3D Printing of Human Microbiome Constituents to Understand Spatial Relationships & Shape Parameters in Bacteriology

Jacques Izard, Teklu Kuru Gerbaba, Shara R.P. Yumul

Research output: Contribution to journalArticlepeer-review

Abstract

Effective laboratory and classroom demonstration of microbiome size and shape, diversity, and ecological relationships is hampered by a lack of high-resolution, easy-to-use, readily accessible physical or digital models for use in teaching. Three-dimensional (3D) representations are, overall, more effective in communicating visuospatial information, allowing for a better understanding of concepts not directly observable with the unaided eye. Published morphology descriptions and microscopy images were used as the basis for designing 3D digital models, scaled at 20,000×, using computer-aided design software (CAD) and generating printed models of bacteria on mass-market 3D printers. Sixteen models are presented, including rod-shaped, spiral, flask-like, vibroid, and filamentous bacteria as well as different arrangements of cocci. Identical model scaling enables direct comparison as well as design of a wide range of educational plans.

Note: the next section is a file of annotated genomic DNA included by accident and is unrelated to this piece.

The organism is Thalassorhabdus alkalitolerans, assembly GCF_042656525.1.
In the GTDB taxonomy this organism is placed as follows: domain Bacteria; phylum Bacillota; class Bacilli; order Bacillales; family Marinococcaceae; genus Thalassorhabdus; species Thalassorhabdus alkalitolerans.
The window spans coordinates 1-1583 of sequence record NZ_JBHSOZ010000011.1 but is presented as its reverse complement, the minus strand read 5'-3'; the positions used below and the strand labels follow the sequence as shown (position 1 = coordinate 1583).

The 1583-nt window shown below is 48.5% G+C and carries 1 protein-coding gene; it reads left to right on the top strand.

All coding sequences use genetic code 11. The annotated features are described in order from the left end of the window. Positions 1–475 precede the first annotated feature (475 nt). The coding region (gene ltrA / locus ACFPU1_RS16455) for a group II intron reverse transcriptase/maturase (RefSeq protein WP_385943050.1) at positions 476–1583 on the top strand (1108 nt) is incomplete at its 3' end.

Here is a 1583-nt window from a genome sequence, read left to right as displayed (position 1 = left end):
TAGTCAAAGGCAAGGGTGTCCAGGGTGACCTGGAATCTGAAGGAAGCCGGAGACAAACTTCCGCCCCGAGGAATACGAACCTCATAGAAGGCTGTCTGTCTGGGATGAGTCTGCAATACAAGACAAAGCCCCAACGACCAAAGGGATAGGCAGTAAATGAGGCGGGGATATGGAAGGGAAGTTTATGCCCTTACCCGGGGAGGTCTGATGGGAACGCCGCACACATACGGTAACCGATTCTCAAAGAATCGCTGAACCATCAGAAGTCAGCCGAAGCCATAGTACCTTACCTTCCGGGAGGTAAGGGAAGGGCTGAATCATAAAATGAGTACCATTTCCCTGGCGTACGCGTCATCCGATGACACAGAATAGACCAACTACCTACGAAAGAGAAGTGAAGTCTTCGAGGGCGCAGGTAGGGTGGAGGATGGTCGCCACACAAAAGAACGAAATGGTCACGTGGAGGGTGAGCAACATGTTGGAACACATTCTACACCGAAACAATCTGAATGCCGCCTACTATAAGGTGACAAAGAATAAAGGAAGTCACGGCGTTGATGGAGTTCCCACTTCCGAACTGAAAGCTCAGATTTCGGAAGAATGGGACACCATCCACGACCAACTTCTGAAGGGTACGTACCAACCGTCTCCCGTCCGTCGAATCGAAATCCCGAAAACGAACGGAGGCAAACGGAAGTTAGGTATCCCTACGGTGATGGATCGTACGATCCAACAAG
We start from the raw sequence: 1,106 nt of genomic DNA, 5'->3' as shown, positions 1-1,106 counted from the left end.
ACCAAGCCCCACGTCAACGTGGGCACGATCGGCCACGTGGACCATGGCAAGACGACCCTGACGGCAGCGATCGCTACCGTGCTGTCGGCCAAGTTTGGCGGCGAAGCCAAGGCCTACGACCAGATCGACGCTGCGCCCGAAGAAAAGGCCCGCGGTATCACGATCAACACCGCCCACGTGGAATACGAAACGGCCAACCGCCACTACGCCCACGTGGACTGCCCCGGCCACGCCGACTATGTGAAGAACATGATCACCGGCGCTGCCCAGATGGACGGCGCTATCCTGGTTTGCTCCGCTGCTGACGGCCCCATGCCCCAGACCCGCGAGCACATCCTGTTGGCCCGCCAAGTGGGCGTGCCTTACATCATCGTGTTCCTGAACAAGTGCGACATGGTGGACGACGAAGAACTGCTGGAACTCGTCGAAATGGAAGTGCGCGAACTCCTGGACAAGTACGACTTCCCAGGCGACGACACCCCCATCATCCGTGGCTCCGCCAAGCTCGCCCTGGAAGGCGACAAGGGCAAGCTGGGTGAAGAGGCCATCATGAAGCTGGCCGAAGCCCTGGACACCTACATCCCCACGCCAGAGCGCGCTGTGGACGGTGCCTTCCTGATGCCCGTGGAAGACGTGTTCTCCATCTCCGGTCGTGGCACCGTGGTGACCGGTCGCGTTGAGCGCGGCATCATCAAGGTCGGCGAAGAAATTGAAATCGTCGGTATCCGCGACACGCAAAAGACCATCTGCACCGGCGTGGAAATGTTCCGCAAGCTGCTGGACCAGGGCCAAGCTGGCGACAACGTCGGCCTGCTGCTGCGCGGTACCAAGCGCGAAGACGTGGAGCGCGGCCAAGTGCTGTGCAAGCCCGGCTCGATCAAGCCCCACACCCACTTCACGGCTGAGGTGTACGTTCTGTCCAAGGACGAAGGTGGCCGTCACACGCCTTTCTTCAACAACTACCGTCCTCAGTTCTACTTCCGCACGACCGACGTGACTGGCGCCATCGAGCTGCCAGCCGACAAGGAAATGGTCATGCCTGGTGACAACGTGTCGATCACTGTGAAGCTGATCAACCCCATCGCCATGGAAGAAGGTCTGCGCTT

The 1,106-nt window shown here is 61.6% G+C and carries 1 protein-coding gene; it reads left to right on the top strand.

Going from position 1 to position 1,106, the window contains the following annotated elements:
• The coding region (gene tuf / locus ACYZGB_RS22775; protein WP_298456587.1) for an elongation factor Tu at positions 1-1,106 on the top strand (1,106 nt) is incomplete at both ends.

Original languageEnglish (US)
Pages (from-to)188-189
Number of pages2
JournalAmerican Biology Teacher
Volume83
Issue number3
DOIs
StatePublished - Mar 1 2021

Keywords

  • 3D printing
  • microbiology education
  • science literacy
  • tactile
  • visual

ASJC Scopus subject areas

  • Education
  • Agricultural and Biological Sciences (miscellaneous)
  • Agricultural and Biological Sciences(all)

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